The Good News

Linked by the sea

Epi Fabonan III - The Philippine Star

MANILA, Philippines - All life began at sea. Billions of years ago, the world’s oceans supported the development and growth of the first single-celled organisms in underwater hydrothermal vents, which  through evolution, led to the existence of human beings and other living organisms on the planet.

Today, more than three billion years later, the seas continue to support our existence and serve as a link that binds humankind together.

Among the millions of Filipinos that rely on the seas are 1.7 million fisherfolk  who are among the poorest sectors of society. The Senate Committee on Agriculture pegged poverty incidence among fisherfolk at 43.2 percent in 2016, with a fisherman earning only P178 per day from fishing.

James Mata, 29, of Barangay Guiwanon, Bantayan, Cebu has been fishing in the waters of Bantayan Island for nine years now. Life as a fisherman has always been difficult, he says, but more so following the onslaught of Typhoon Yolanda in Bantayan Island.

With their boats destroyed, fishermen like Mata lost a vital link to the sea.

Luckily, Gawad Kalinga (GK) came to the picture and provided them with new boats through its Balangay project. Beyond giving outrigger boats, GK also wanted to do more – it wanted give the fisherfolk a sustainable livelihood that can support them for a long time and lift them out of poverty.

For such an endeavor, GK sought the services of one of its protégés, social entrepreneur Jesalee Rose Ong. Having worked on various GK projects and villages in Central Visayas, she understood the plight of Visayan fisherfolk, particularly in Bantayan Island.

“After Yolanda, they had plenty of boats from various donors. And yet, their condition remained the same. They would go out to sea for months to catch fish and then sell their catch at inexpensive prices to the market, the income from which isn’t enough to support their families,” Ong said.

To change this, she convinced the fisherfolk to establish the social enterprise Fishers & Changemakers, Inc. (FCI). She encouraged the residents to pool their finances together to raise capital for the social enterprise, thus making them shareholders.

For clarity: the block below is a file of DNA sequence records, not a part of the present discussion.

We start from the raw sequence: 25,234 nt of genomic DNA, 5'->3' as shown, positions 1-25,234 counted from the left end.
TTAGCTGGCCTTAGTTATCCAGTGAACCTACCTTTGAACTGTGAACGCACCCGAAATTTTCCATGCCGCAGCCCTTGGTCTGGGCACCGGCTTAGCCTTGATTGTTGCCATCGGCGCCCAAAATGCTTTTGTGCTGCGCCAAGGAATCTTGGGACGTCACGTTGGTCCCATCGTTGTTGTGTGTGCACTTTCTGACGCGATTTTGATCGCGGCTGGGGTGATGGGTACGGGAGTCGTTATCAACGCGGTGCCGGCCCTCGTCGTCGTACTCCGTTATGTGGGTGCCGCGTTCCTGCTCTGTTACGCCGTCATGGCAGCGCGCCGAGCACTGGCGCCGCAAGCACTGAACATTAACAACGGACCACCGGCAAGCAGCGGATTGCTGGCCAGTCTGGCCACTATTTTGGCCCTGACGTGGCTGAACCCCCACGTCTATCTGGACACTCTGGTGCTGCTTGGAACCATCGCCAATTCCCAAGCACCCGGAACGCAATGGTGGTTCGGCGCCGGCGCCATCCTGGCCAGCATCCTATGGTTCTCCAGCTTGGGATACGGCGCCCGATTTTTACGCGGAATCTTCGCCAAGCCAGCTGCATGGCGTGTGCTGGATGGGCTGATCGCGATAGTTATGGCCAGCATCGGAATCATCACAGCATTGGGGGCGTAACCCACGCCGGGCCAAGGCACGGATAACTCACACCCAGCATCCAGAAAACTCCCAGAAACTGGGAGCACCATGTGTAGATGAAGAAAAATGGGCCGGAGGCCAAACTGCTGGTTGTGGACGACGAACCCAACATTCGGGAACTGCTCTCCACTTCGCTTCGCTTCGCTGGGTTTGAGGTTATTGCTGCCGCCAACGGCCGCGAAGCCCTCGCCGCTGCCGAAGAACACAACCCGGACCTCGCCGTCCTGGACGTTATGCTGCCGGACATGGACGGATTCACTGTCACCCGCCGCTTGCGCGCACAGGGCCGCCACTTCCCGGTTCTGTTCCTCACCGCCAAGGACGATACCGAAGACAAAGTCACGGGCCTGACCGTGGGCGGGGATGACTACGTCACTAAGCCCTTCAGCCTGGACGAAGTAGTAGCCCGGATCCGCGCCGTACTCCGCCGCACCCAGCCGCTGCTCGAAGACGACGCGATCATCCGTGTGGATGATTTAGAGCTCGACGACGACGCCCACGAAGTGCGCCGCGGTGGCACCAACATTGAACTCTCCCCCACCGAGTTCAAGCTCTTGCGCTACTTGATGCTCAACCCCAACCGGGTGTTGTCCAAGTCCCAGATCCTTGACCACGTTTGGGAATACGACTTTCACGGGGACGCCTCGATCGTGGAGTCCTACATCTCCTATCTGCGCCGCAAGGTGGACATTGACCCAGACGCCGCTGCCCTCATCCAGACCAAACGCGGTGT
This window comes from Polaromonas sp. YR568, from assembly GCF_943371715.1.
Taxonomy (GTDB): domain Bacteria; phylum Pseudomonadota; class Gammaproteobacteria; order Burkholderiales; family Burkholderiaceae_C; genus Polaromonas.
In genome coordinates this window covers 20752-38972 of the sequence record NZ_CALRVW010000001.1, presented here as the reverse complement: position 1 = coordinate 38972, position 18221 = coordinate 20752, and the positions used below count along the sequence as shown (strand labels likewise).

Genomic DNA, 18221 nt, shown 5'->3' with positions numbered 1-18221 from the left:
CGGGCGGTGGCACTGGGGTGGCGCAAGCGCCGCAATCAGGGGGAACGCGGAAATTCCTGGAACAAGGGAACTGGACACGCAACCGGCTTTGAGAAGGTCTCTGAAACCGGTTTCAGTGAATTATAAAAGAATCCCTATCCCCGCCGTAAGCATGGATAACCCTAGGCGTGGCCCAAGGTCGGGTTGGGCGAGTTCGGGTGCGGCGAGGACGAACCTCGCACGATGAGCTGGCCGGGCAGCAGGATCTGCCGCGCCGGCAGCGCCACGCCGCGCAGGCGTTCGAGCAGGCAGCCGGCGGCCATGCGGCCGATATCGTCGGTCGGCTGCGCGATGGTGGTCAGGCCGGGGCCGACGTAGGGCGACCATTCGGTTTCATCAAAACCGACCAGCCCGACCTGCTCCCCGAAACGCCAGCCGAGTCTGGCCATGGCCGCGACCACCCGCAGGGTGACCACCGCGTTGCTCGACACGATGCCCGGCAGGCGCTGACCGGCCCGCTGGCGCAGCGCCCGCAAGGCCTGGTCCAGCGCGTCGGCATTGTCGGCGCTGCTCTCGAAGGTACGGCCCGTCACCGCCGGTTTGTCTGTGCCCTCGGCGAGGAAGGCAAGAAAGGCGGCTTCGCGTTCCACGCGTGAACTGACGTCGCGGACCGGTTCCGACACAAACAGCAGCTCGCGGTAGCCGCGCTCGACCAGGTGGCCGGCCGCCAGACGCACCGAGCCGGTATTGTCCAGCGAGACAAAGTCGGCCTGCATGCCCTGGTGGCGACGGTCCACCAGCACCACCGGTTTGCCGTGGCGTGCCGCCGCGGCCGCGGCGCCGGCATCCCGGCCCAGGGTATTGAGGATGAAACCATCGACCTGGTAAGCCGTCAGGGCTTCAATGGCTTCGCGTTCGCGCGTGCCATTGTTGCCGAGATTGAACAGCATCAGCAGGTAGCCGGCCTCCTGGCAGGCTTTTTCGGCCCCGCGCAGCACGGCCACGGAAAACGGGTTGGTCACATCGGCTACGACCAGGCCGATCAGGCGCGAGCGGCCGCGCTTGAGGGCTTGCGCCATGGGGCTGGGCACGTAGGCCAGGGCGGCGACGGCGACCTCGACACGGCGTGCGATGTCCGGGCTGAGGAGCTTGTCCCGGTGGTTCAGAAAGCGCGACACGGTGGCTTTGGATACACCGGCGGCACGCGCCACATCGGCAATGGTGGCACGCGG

With the amount it gathered, FCI engaged in packaging and selling dried seafood, which it sells to various food retailers under the brand “Balangay’s Best”.

Currently, the brand’s selection of dried seafood includes Darling Danggit (rabbitfish), Papa Pusit (squid), Baby Bangsi (flying fish) and Mommy Dilis (anchovies). There is also Seafood Halo-Halo, which is an assortment of different dried fish varieties in one pack, as well as Sissy Spanish-style Sardines.

At first, FCI looked like just another commercial fishing company that sells dried fish. But the use of sustainable fishing practices set it apart.

To establish such practices, Ong approached conservation group Rare International, represented in the Philippines by its vice president, Rocky Sanchez-Tirona. Rare International taught the Bantayan fisherfolk about sustainable fishing under their program dubbed “Fish Forever”.

“We teach the fishers to catch the fish sustainably, using non-destructive practices. To avoid overfishing, they are educated about which varieties of fish are in season; those that should not be caught and those that can serve as alternatives if one variety is off-season. The fishers are taught how to clean, dry and prepare the fish according to FCI’s standards,” Tirona explained.

As an incentive to fisherfolk who caught fish using sustainable means, FCI buys the fish from them at a higher price, and this in turn serves as the fisherfolk’s ethical wage – enough to support their daily needs such as food, education and health.

Fishermen like Mata can now send their children to school from his shares and earnings from FCI.

“The fishers would tell us that FCI has been a great help to them,” Ong said.

Since Balangay’s Best products were launched in the market, it has reached retailers’ stores such as Echostore, Holy Carabao, Islands Pasalubong, Real Food, GK’s Enchanted Farm and Vista Mall’s All Day Supermarkets. A number of restaurants and cafés such as Spell Kitchen, Sari Café, The Coffee Project and Toyo Eatery, also sell or serve food made with Balangay’s Best products.

Last Feb. 22, FCI, together with representatives from partner fishing communities, its network of retailers, and supporting organizations such as Rare International, Gawad Kalinga and the British Council met at the Marco Polo Hotel in Pasig City for the launch of new products – Baby Bangsi, Seafood Halo-Halo and Sissy Spanish-style Sardines.

Together, they renewed their commitment to help all fisherfolk have access to a sustainable livelihood that does a lot to sustain our environment at the same time. It is a commitment and a responsibility brought about by the common bond that links them – the sea.

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